Joachim Weiss, Wolfgang Burghardt, Peter Gausmann, Rita Haag, Henning Haeupler, Michael Hamann, Bertram Leder, Annette Schulte, Ingrid Stempelmann
The considerable decline of heavy industry (coal, steel) has led to extensive structural changes in the German Ruhr, leaving behind areas which have been shaped by the profound impacts of industrial use. As long as these industrial abandoned lands are not subjected to use, they experience ecological succession. In 1992, more than 8,000 ha of such land were known in the Ruhr (Tara and Zimmermann 1997). Today the area is estimated to total approximately 10,000 ha.
Depending on the local economic situation, some of these industrial abandoned areas will be used again, for example, as commercial districts, office buildings, housing estates, or as traditional parks. On other sites, however, undirected natural succession continues and produces a mixture of different successional stages that are dominated by short-lived pioneer species, tall herbs, shrubs and trees. On many areas, succession has already led to urban-industrial woodlands which differ in many ways from other types of urban forests (Kowarik 2005). These areas provide considerable potential for developing new green spaces with significant social and ecological functions.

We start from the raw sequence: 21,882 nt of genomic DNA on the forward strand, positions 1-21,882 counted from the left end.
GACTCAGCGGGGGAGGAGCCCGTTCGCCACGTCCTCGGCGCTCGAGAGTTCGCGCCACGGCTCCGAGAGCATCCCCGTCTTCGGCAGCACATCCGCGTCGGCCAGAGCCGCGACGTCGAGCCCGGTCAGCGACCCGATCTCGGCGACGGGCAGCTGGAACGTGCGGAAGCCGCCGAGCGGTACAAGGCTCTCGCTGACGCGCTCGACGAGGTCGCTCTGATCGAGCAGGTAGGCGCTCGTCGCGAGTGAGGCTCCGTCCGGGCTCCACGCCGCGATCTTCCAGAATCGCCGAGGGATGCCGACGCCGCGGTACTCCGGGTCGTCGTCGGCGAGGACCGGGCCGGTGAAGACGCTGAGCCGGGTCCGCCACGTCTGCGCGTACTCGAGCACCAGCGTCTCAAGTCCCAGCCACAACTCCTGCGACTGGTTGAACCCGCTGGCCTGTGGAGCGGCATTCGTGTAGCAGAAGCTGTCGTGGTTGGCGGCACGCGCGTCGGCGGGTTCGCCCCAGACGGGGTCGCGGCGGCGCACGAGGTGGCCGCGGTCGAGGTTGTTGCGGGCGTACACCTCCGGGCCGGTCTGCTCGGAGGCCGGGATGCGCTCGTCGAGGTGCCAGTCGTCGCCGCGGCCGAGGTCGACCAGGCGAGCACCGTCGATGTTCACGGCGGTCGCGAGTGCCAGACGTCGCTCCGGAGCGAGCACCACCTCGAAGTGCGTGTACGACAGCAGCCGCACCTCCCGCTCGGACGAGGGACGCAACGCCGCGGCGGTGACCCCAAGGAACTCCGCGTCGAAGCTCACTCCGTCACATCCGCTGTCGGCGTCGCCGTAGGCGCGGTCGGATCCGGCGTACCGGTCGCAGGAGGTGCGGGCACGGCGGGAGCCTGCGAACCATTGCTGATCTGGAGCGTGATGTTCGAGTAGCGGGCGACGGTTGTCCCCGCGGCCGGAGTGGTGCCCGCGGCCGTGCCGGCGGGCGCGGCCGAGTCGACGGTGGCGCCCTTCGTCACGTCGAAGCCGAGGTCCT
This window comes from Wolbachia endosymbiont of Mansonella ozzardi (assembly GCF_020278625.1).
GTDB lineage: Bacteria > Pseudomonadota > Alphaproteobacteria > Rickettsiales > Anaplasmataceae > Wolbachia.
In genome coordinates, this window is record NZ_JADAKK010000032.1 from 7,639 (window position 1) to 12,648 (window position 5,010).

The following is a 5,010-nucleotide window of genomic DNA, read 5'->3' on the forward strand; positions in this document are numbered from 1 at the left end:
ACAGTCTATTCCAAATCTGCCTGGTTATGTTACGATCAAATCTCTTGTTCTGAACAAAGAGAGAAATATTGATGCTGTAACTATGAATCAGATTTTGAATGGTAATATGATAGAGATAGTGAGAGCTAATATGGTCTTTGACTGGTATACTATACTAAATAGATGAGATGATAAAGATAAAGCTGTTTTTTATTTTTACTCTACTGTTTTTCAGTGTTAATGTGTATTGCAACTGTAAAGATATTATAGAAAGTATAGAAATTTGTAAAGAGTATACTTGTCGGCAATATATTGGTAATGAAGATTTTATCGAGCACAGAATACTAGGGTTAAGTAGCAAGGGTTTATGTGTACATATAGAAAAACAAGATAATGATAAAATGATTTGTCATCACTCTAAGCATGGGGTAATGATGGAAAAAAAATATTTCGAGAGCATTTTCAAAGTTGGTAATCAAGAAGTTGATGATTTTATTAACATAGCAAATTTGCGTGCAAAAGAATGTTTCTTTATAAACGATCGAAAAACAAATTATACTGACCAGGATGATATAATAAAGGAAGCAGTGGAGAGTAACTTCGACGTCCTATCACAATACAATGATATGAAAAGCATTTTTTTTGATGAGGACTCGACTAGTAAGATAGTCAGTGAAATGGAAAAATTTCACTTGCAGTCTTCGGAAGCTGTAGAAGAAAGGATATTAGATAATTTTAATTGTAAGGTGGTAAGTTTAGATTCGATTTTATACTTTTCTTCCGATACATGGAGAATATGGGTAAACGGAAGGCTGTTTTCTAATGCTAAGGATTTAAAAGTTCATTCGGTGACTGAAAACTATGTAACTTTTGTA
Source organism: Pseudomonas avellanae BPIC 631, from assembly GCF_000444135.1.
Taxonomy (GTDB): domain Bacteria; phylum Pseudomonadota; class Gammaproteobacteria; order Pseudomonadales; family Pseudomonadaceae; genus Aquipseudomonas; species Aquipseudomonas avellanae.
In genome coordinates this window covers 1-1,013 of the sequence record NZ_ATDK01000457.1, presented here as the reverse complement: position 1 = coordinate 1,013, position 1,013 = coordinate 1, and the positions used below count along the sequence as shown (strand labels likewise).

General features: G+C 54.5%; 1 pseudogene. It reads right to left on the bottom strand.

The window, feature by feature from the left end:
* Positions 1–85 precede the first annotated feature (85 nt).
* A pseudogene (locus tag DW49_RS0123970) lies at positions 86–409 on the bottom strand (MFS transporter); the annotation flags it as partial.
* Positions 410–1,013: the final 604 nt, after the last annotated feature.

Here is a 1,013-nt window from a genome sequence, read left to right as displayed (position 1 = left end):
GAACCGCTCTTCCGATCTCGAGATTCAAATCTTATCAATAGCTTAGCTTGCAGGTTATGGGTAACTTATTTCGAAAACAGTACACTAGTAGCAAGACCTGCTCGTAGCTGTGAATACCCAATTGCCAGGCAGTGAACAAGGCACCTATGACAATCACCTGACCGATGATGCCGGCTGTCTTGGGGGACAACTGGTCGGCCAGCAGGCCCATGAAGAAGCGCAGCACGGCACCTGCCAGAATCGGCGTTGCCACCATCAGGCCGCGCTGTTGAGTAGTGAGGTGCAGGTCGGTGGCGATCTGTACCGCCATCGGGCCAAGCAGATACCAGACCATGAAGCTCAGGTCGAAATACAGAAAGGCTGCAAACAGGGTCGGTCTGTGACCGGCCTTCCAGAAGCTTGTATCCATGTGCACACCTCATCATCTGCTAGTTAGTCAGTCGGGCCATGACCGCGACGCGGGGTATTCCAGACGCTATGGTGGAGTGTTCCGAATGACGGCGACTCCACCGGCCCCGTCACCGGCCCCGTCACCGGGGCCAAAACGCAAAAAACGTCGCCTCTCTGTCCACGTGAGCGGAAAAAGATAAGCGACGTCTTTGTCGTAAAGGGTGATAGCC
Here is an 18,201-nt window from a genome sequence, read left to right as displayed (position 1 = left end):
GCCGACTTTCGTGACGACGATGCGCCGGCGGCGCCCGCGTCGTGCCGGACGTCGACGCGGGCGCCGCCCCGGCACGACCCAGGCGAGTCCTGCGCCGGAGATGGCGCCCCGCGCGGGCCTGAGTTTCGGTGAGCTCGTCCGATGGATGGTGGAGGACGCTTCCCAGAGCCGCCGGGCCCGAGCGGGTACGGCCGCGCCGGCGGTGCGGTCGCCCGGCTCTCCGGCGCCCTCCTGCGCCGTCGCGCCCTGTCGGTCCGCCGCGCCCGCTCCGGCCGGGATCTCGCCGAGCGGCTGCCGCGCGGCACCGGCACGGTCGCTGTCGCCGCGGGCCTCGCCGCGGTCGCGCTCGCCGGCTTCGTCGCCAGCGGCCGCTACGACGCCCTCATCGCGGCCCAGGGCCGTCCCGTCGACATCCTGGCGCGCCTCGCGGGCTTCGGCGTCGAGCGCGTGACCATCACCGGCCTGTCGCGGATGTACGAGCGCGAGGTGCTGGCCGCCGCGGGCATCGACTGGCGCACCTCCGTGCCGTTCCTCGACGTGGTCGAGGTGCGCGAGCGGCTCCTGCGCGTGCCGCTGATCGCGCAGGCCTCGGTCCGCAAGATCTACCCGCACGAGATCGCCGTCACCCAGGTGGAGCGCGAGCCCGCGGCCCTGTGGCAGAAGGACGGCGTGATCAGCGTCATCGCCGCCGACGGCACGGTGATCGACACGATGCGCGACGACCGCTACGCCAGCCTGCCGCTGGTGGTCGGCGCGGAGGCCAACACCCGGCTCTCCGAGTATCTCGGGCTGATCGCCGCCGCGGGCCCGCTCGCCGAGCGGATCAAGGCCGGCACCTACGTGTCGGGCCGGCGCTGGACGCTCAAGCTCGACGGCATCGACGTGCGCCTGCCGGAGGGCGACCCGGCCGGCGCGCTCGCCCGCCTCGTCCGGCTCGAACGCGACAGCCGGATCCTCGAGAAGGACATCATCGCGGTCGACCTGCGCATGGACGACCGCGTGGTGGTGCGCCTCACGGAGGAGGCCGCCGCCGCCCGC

Since 1996, 12 urban-industrial woodlands with a total of 244 ha have been included in the Projekt Industriewald Ruhrgebiet (Industrial Forest Project of the Ruhr). This project aims to develop these areas by integrating social and ecological goals (Dettmar 2005). Both cultural remnants and natural processes are found to be highly attractive to local residents (Keil 2005), and the urban-industrial habitats clearly harbour a high number of animal and plant species, including rare species (e. g. Rebele and Dettmar 1996; Gausmann et al. 2004).
Due to the newness of these anthropogenic sites, the way in which ecosystem development will proceed, however, remains an open question.
Kowarik I, Korner S (eds) Wild Urban Woodlands.
© Springer-Verlag Berlin Heidelberg 2005, pp 143-162
This paper reports on a monitoring approach established in 1999 and presents results of the first analysis.